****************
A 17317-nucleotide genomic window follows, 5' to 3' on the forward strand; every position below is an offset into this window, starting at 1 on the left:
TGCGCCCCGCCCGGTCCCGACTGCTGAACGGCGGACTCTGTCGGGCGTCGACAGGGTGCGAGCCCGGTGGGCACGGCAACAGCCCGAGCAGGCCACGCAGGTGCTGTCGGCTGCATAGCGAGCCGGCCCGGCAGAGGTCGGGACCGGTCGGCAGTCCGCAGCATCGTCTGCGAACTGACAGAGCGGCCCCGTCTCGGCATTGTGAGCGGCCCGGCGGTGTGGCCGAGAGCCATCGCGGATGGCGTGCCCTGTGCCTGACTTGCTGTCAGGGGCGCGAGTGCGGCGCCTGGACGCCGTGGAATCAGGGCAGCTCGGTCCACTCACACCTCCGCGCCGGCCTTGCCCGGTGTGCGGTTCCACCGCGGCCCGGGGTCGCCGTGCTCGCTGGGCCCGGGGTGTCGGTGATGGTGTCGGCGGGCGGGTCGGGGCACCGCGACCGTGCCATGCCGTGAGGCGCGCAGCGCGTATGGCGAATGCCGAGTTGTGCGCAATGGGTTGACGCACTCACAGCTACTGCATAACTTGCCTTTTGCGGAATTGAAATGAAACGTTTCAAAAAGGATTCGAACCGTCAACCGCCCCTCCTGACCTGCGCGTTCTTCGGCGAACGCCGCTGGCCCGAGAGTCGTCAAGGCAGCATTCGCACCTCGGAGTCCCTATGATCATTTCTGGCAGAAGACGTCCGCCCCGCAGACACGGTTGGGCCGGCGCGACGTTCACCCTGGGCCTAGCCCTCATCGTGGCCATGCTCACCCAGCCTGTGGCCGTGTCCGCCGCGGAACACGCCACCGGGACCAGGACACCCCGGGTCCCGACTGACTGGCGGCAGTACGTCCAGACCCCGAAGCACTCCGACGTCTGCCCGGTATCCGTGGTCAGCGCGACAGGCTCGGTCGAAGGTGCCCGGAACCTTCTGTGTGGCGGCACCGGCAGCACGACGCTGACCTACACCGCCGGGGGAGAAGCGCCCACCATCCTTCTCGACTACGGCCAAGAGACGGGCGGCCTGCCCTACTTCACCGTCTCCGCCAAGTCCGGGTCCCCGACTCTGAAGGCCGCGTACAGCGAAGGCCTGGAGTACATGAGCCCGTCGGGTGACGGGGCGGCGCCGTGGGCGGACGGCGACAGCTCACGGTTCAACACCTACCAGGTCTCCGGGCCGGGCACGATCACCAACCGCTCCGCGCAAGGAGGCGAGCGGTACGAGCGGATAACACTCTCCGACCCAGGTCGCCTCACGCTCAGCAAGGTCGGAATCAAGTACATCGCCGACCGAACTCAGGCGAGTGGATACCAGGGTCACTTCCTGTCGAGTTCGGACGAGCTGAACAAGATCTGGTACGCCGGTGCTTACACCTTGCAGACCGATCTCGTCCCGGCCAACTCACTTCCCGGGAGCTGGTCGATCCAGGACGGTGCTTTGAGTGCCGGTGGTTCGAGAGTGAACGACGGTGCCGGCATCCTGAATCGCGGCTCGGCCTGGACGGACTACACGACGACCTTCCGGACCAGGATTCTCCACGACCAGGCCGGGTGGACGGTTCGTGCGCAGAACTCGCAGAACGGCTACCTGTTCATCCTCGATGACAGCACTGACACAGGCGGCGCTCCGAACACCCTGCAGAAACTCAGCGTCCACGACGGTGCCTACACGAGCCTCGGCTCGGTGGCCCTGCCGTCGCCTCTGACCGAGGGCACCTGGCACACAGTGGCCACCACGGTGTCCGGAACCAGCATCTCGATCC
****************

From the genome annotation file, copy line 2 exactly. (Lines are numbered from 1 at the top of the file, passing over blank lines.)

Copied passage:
TGCGCCCCGCCCGGTCCCGACTGCTGAACGGCGGACTCTGTCGGGCGTCGACAGGGTGCGAGCCCGGTGGGCACGGCAACAGCCCGAGCAGGCCACGCAGGTGCTGTCGGCTGCATAGCGAGCCGGCCCGGCAGAGGTCGGGACCGGTCGGCAGTCCGCAGCATCGTCTGCGAACTGACAGAGCGGCCCCGTCTCGGCATTGTGAGCGGCCCGGCGGTGTGGCCGAGAGCCATCGCGGATGGCGTGCCCTGTGCCTGACTTGCTGTCAGGGGCGCGAGTGCGGCGCCTGGACGCCGTGGAATCAGGGCAGCTCGGTCCACTCACACCTCCGCGCCGGCCTTGCCCGGTGTGCGGTTCCACCGCGGCCCGGGGTCGCCGTGCTCGCTGGGCCCGGGGTGTCGGTGATGGTGTCGGCGGGCGGGTCGGGGCACCGCGACCGTGCCATGCCGTGAGGCGCGCAGCGCGTATGGCGAATGCCGAGTTGTGCGCAATGGGTTGACGCACTCACAGCTACTGCATAACTTGCCTTTTGCGGAATTGAAATGAAACGTTTCAAAAAGGATTCGAACCGTCAACCGCCCCTCCTGACCTGCGCGTTCTTCGGCGAACGCCGCTGGCCCGAGAGTCGTCAAGGCAGCATTCGCACCTCGGAGTCCCTATGATCATTTCTGGCAGAAGACGTCCGCCCCGCAGACACGGTTGGGCCGGCGCGACGTTCACCCTGGGCCTAGCCCTCATCGTGGCCATGCTCACCCAGCCTGTGGCCGTGTCCGCCGCGGAACACGCCACCGGGACCAGGACACCCCGGGTCCCGACTGACTGGCGGCAGTACGTCCAGACCCCGAAGCACTCCGACGTCTGCCCGGTATCCGTGGTCAGCGCGACAGGCTCGGTCGAAGGTGCCCGGAACCTTCTGTGTGGCGGCACCGGCAGCACGACGCTGACCTACACCGCCGGGGGAGAAGCGCCCACCATCCTTCTCGACTACGGCCAAGAGACGGGCGGCCTGCCCTACTTCACCGTCTCCGCCAAGTCCGGGTCCCCGACTCTGAAGGCCGCGTACAGCGAAGGCCTGGAGTACATGAGCCCGTCGGGTGACGGGGCGGCGCCGTGGGCGGACGGCGACAGCTCACGGTTCAACACCTACCAGGTCTCCGGGCCGGGCACGATCACCAACCGCTCCGCGCAAGGAGGCGAGCGGTACGAGCGGATAACACTCTCCGACCCAGGTCGCCTCACGCTCAGCAAGGTCGGAATCAAGTACATCGCCGACCGAACTCAGGCGAGTGGATACCAGGGTCACTTCCTGTCGAGTTCGGACGAGCTGAACAAGATCTGGTACGCCGGTGCTTACACCTTGCAGACCGATCTCGTCCCGGCCAACTCACTTCCCGGGAGCTGGTCGATCCAGGACGGTGCTTTGAGTGCCGGTGGTTCGAGAGTGAACGACGGTGCCGGCATCCTGAATCGCGGCTCGGCCTGGACGGACTACACGACGACCTTCCGGACCAGGATTCTCCACGACCAGGCCGGGTGGACGGTTCGTGCGCAGAACTCGCAGAACGGCTACCTGTTCATCCTCGATGACAGCACTGACACAGGCGGCGCTCCGAACACCCTGCAGAAACTCAGCGTCCACGACGGTGCCTACACGAGCCTCGGCTCGGTGGCCCTGCCGTCGCCTCTGACCGAGGGCACCTGGCACACAGTGGCCACCACGGTGTCCGGAACCAGCATCTCGATCC